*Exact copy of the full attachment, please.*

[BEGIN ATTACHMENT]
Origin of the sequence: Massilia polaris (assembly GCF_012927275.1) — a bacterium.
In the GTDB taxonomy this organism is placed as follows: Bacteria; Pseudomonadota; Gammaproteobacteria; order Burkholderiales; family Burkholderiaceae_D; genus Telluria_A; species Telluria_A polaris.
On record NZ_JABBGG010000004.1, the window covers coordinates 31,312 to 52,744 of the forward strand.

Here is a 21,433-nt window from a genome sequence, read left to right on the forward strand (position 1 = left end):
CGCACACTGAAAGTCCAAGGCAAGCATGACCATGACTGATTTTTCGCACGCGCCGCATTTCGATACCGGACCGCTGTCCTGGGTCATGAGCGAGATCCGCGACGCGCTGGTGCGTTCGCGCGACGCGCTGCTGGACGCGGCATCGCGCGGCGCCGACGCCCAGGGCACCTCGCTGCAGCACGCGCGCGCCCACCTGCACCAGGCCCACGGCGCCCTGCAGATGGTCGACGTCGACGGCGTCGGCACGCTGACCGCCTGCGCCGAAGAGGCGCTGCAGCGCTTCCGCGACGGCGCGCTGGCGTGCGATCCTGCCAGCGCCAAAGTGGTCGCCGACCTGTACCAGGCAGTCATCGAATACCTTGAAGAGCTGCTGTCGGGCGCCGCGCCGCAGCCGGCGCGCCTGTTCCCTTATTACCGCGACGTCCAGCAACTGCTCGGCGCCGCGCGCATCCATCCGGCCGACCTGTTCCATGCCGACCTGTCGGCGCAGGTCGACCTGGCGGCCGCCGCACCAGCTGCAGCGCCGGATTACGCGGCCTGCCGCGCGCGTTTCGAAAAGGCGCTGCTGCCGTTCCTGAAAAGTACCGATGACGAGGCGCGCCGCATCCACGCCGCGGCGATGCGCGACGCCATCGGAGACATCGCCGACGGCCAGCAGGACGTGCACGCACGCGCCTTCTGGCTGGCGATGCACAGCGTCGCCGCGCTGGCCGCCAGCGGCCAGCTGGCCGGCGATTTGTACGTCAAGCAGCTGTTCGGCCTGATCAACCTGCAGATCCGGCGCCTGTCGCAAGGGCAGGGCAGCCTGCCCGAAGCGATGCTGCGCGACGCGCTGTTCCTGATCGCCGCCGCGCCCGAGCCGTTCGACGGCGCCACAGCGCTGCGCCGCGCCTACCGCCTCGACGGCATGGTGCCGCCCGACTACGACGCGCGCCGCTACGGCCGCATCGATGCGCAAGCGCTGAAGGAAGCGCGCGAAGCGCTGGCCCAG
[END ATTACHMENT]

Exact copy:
Origin of the sequence: Massilia polaris (assembly GCF_012927275.1) — a bacterium.
In the GTDB taxonomy this organism is placed as follows: Bacteria; Pseudomonadota; Gammaproteobacteria; order Burkholderiales; family Burkholderiaceae_D; genus Telluria_A; species Telluria_A polaris.
On record NZ_JABBGG010000004.1, the window covers coordinates 31,312 to 52,744 of the forward strand.

Here is a 21,433-nt window from a genome sequence, read left to right on the forward strand (position 1 = left end):
CGCACACTGAAAGTCCAAGGCAAGCATGACCATGACTGATTTTTCGCACGCGCCGCATTTCGATACCGGACCGCTGTCCTGGGTCATGAGCGAGATCCGCGACGCGCTGGTGCGTTCGCGCGACGCGCTGCTGGACGCGGCATCGCGCGGCGCCGACGCCCAGGGCACCTCGCTGCAGCACGCGCGCGCCCACCTGCACCAGGCCCACGGCGCCCTGCAGATGGTCGACGTCGACGGCGTCGGCACGCTGACCGCCTGCGCCGAAGAGGCGCTGCAGCGCTTCCGCGACGGCGCGCTGGCGTGCGATCCTGCCAGCGCCAAAGTGGTCGCCGACCTGTACCAGGCAGTCATCGAATACCTTGAAGAGCTGCTGTCGGGCGCCGCGCCGCAGCCGGCGCGCCTGTTCCCTTATTACCGCGACGTCCAGCAACTGCTCGGCGCCGCGCGCATCCATCCGGCCGACCTGTTCCATGCCGACCTGTCGGCGCAGGTCGACCTGGCGGCCGCCGCACCAGCTGCAGCGCCGGATTACGCGGCCTGCCGCGCGCGTTTCGAAAAGGCGCTGCTGCCGTTCCTGAAAAGTACCGATGACGAGGCGCGCCGCATCCACGCCGCGGCGATGCGCGACGCCATCGGAGACATCGCCGACGGCCAGCAGGACGTGCACGCACGCGCCTTCTGGCTGGCGATGCACAGCGTCGCCGCGCTGGCCGCCAGCGGCCAGCTGGCCGGCGATTTGTACGTCAAGCAGCTGTTCGGCCTGATCAACCTGCAGATCCGGCGCCTGTCGCAAGGGCAGGGCAGCCTGCCCGAAGCGATGCTGCGCGACGCGCTGTTCCTGATCGCCGCCGCGCCCGAGCCGTTCGACGGCGCCACAGCGCTGCGCCGCGCCTACCGCCTCGACGGCATGGTGCCGCCCGACTACGACGCGCGCCGCTACGGCCGCATCGATGCGCAAGCGCTGAAGGAAGCGCGCGAAGCGCTGGCCCAG